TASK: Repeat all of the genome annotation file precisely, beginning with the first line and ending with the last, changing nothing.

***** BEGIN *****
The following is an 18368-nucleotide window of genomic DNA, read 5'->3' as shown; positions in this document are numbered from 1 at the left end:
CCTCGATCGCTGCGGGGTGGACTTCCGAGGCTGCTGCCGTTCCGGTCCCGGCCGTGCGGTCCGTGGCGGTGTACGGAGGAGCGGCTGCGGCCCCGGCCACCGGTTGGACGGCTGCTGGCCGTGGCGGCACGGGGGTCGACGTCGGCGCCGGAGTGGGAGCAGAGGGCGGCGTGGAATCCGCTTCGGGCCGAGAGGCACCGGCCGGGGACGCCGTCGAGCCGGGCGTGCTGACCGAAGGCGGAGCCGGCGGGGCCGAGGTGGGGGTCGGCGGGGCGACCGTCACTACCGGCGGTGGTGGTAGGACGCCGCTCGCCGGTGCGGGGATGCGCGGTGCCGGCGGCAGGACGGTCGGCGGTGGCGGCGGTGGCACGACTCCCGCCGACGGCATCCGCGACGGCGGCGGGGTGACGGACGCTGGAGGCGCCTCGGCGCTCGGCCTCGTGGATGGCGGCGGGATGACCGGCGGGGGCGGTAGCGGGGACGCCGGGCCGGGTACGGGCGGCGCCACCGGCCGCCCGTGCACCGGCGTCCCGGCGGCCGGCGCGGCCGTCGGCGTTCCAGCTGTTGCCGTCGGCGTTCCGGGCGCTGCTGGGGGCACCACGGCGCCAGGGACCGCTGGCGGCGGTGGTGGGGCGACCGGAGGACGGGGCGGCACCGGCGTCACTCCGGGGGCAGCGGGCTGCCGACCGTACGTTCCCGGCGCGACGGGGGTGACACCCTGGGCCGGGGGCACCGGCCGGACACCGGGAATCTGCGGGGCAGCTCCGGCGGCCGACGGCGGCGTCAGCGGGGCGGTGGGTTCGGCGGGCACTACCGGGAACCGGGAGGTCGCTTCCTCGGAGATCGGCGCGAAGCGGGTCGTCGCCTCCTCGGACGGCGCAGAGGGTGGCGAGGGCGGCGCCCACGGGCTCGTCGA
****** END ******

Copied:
The following is an 18368-nucleotide window of genomic DNA, read 5'->3' as shown; positions in this document are numbered from 1 at the left end:
CCTCGATCGCTGCGGGGTGGACTTCCGAGGCTGCTGCCGTTCCGGTCCCGGCCGTGCGGTCCGTGGCGGTGTACGGAGGAGCGGCTGCGGCCCCGGCCACCGGTTGGACGGCTGCTGGCCGTGGCGGCACGGGGGTCGACGTCGGCGCCGGAGTGGGAGCAGAGGGCGGCGTGGAATCCGCTTCGGGCCGAGAGGCACCGGCCGGGGACGCCGTCGAGCCGGGCGTGCTGACCGAAGGCGGAGCCGGCGGGGCCGAGGTGGGGGTCGGCGGGGCGACCGTCACTACCGGCGGTGGTGGTAGGACGCCGCTCGCCGGTGCGGGGATGCGCGGTGCCGGCGGCAGGACGGTCGGCGGTGGCGGCGGTGGCACGACTCCCGCCGACGGCATCCGCGACGGCGGCGGGGTGACGGACGCTGGAGGCGCCTCGGCGCTCGGCCTCGTGGATGGCGGCGGGATGACCGGCGGGGGCGGTAGCGGGGACGCCGGGCCGGGTACGGGCGGCGCCACCGGCCGCCCGTGCACCGGCGTCCCGGCGGCCGGCGCGGCCGTCGGCGTTCCAGCTGTTGCCGTCGGCGTTCCGGGCGCTGCTGGGGGCACCACGGCGCCAGGGACCGCTGGCGGCGGTGGTGGGGCGACCGGAGGACGGGGCGGCACCGGCGTCACTCCGGGGGCAGCGGGCTGCCGACCGTACGTTCCCGGCGCGACGGGGGTGACACCCTGGGCCGGGGGCACCGGCCGGACACCGGGAATCTGCGGGGCAGCTCCGGCGGCCGACGGCGGCGTCAGCGGGGCGGTGGGTTCGGCGGGCACTACCGGGAACCGGGAGGTCGCTTCCTCGGAGATCGGCGCGAAGCGGGTCGTCGCCTCCTCGGACGGCGCAGAGGGTGGCGAGGGCGGCGCCCACGGGCTCGTCGA